2. vault kv patch secrets/incident-response/jupyter-notebooks elasticsearch-username="<ES username>"
  3. vault kv patch secrets/incident-response/jupyter-notebooks elasticsearch-password="<ES password>"
      1. Submit the Elasticsearch hostname, username, and password to Vault

  4. jupyter-notebook elastic_playbook.ipynb
  5. Enter an index to search

Run threat hunting runbook

The purpose of this third runbook is to demonstrate a more complex runbook to demonstrate the power of integrating Vault and Jupyter Notebooks. The goal of this runbook is to query a Windows environment for rogue Windows services using Kolide + Osquery and Virustotal. First, as I will discuss later, the run book requests your Kolide username + password and the URL where Kolide is hosted. Second, the notebook utilizes the Kolide credentials provided to generate a Kolide JWT (JSON web token). Thirdly, the notebook uses the Kolide API to: creates a live query (using the query provided in the runbook) and retrieves the results of the live query. Lastly, the runbook lookups each SHA256 hash for each service binary in Virustotal. If that hash is NOT known to Virustotal or has a malicious score that exceeds the threshold (default is 20) it is printed to the console for further analysis.

I will elaborate more on this in the discussion section but sometimes you need to assess the risk of storing a secret in Vault. Kolide has authentication but it doesn’t have role-based access control (RBAC) to limit what a user can do. Essentially all users on the Kolide Fleet platform are admins. Therefore, if an unauthorized user was able to obtain the credentials/API key from Vault for Kolide they could perform adverse actions. Jupyter Notebooks can be configured to accommodate these scenarios.

For this runbook, I request the user’s username + password for Kolide and URL for where Kolide is hosted. The existence of these secrets is only during the runtime of this runbook. Again, the goal of this is to demonstrate that if it is too risky to store a secret in Vault, alternative methods such as environment variable, requesting the user to enter the secret manually, or reading it from a file can be used.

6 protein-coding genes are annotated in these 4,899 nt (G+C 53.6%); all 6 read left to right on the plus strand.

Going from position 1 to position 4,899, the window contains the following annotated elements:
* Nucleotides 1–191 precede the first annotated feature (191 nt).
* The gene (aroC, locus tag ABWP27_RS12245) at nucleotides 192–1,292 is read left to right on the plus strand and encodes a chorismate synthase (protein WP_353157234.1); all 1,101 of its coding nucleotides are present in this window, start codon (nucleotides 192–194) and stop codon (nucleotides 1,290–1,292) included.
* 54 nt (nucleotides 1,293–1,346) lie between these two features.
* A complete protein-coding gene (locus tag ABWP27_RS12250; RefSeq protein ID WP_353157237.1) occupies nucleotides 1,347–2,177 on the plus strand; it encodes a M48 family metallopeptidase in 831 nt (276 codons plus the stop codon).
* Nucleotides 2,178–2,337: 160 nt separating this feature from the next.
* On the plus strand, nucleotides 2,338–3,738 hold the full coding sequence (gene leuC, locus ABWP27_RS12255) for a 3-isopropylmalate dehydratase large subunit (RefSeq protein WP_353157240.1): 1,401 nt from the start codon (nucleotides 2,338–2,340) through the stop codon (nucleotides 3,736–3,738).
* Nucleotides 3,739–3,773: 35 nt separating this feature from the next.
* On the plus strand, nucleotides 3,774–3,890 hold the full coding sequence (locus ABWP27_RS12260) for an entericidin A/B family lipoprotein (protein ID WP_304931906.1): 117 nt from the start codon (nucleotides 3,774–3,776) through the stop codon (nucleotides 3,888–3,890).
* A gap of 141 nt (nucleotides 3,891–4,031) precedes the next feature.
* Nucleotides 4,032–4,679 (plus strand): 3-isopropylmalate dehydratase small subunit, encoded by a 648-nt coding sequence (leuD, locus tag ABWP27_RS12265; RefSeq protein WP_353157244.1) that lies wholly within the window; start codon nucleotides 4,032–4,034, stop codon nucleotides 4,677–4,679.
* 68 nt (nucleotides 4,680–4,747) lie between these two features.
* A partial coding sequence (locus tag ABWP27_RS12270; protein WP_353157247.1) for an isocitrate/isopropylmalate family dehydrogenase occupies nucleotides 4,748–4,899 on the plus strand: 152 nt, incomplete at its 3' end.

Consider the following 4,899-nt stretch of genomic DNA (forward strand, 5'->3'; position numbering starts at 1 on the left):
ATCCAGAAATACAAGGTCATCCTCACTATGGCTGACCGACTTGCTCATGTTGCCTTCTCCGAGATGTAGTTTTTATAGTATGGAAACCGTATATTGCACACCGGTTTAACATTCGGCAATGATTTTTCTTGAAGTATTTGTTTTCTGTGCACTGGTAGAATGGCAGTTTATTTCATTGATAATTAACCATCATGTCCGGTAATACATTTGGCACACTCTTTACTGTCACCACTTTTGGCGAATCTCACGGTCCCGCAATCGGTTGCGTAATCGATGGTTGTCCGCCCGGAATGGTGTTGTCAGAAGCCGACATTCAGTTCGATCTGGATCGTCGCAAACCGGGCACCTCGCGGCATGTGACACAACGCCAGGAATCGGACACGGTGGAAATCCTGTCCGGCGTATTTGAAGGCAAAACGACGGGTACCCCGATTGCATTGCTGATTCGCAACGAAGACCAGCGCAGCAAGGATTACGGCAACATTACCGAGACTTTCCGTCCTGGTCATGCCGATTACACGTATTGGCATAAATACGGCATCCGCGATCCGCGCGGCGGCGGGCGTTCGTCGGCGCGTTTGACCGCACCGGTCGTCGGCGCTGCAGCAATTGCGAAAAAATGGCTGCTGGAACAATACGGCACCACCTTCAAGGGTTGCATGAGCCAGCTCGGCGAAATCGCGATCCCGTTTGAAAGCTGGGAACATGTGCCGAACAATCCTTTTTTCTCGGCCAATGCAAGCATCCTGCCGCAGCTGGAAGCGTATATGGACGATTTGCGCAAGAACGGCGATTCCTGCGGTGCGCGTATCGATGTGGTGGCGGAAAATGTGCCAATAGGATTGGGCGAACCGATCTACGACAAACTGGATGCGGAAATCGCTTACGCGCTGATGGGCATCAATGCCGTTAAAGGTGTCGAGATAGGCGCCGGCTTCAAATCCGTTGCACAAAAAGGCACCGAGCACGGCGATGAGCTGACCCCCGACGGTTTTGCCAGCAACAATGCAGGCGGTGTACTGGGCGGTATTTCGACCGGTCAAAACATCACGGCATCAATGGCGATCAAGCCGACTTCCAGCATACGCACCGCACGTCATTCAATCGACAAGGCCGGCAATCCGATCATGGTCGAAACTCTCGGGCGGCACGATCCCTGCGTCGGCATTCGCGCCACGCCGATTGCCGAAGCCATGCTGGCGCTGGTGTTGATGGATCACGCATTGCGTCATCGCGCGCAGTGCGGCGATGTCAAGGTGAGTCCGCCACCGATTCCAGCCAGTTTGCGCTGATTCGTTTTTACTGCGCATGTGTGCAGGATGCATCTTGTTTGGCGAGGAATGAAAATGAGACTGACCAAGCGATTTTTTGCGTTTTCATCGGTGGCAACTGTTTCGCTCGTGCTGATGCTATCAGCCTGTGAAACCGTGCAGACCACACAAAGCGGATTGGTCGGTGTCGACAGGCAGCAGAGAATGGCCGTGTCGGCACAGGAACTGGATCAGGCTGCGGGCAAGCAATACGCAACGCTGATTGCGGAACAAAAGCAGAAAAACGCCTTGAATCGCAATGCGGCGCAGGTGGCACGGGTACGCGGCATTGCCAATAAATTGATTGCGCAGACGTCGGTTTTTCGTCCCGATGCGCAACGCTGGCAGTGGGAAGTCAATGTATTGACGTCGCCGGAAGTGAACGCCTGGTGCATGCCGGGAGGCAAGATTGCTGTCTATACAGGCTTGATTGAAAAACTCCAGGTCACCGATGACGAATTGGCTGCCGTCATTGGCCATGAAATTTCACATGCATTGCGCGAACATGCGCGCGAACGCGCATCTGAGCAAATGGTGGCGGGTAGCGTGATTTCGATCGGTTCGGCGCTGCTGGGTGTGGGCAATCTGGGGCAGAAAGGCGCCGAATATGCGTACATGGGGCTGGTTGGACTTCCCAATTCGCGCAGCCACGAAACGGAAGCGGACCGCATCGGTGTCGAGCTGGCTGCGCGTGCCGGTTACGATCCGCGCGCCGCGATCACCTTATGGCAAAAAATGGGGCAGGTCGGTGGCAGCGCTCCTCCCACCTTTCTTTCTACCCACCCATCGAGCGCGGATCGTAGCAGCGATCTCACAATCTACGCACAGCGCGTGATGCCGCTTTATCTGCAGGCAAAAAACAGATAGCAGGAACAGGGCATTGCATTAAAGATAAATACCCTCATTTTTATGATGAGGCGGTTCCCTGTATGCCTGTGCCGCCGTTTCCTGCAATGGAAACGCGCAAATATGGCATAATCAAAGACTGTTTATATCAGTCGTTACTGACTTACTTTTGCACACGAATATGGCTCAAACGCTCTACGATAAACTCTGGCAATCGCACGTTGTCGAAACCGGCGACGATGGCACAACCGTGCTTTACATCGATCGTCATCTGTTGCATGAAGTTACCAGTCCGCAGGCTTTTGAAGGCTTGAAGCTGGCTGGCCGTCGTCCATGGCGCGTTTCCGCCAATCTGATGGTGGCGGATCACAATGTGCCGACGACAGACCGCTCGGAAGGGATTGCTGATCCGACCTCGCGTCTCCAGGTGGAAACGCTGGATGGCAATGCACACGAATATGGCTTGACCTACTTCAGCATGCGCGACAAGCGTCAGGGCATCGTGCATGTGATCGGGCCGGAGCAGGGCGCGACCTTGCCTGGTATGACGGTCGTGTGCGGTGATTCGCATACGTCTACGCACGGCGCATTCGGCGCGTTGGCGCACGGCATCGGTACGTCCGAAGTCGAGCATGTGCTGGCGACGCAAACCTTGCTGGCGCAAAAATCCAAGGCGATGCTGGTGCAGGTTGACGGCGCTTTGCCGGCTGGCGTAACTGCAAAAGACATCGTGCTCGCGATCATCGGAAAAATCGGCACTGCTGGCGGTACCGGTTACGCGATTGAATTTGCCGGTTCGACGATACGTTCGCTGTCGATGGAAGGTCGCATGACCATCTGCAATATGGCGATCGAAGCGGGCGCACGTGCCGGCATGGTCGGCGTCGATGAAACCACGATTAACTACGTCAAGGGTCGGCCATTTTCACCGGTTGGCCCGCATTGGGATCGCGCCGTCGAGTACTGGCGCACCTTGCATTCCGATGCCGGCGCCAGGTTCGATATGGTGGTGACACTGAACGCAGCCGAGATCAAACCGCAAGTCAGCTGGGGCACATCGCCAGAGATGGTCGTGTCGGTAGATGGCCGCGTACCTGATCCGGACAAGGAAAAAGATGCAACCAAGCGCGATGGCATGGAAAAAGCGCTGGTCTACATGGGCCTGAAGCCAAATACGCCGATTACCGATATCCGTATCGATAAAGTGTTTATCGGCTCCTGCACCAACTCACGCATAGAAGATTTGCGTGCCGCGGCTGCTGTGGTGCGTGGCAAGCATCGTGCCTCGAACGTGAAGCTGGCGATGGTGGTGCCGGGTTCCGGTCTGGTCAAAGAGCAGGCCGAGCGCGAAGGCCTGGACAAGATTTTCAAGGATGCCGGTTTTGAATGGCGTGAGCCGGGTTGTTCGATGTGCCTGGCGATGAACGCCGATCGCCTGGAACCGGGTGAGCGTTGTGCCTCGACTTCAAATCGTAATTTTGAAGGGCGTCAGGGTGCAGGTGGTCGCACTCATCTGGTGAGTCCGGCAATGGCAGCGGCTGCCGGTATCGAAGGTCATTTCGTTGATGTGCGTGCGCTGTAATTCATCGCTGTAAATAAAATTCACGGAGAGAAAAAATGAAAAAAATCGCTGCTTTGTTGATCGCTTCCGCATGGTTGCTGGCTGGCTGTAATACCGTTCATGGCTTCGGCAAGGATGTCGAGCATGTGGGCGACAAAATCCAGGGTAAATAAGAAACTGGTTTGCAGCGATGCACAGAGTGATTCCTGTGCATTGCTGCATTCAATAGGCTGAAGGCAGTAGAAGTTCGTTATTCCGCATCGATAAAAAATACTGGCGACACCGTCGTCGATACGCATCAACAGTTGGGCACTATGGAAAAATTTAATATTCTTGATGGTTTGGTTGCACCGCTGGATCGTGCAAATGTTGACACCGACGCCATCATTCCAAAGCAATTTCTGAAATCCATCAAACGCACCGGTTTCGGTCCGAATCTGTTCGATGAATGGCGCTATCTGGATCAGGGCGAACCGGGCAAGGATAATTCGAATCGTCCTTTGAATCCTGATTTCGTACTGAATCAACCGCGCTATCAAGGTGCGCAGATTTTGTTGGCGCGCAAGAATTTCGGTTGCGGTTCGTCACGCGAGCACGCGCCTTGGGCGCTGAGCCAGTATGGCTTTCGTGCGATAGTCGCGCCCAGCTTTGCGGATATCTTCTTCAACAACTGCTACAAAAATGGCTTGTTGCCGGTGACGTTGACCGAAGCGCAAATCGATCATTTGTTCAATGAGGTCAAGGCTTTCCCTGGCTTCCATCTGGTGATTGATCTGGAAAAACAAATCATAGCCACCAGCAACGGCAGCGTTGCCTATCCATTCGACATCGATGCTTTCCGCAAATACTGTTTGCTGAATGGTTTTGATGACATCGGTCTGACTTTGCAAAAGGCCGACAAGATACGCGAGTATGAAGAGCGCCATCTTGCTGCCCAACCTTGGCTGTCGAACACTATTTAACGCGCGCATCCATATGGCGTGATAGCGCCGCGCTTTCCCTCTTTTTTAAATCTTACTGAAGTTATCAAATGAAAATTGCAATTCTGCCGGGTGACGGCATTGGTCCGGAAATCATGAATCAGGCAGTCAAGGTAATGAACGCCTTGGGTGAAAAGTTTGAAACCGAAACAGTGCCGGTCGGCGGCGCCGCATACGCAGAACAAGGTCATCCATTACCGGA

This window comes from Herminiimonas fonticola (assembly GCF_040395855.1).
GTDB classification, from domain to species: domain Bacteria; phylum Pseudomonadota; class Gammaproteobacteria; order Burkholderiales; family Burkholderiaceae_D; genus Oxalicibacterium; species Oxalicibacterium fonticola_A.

1. jupyter-notebook osquery_kolide_th_playbook.ipynb
  2. Select “Run” at the top
  3. Ente Kolide URL
  4. Enter Kolide username
  5. Enter Kolide password

Discussion

Alternatives to a local Vault instance?

Unfortunately, hosting your own instance of Vault may not be the appropriate solution for everyone. Below I have listed some alternative solutions:

Service accounts vs. user accounts

Another thing to consider before loading Vault full of secrets is the type of secret. What I mean by type is the difference between a service account and a user account. Typically, a user account is created for a specific user and granted specific permissions for that user. Service accounts may be granted broader access because it is an account that will be used by several users or services. Also, users will typically leave a company after X amount of time but a service account may prevail till the end of time.

In this scenario, Vault will “service account” API keys and credentials for service accounts because multiple users will be using the same secrets. It’s important to analyze the risk if an unauthorized party obtains access to these secrets. Questions such as “will this unauthorized party have visibility to sensitive information – like password command-line monitoring that contains passwords” or “could this access be used to distribute ransomware”.

JupyterHub

Typically, Jupyter notebooks will be run from a user’s machine but JupyterHub allows the notebooks to be served by a server. This means instead of having to have a git repo everyone on the team needs to keep updated with new releases, you can host the latest releases on JupyterHub for all user’s to access. This blog post did not cover this functionality but it is something to consider for large teams or SOCs.

Lessons learned

I am currently reading a book called “Cracking the Coding Interview” and it is a great book. One interesting part of the book is their matrix to describe projects you worked on and the matrix contains the following sections which are: challenges, mistakes/failures, enjoyed, leadership, conflicts, and what would you do differently. I am going to try and use this model at the end of my blog posts to summarize and reflect on the things I learn. I don’t blog to post things that I know, I blog to learn new things and to share the knowledge of my security research.

New skills/knowledge

  • First time writing a Jupyter Notebook
  • Learned how to implement the Vault agent but it didn’t support my authentication methods
  • Used the latest version of Metasploit to pop a shell on a Windows machine and create a malicious service
  • Re-learned how to use the Python Elasticsearch client library

Challenges

  • The Vault agent doesn’t support LDAP as an auto auth method

References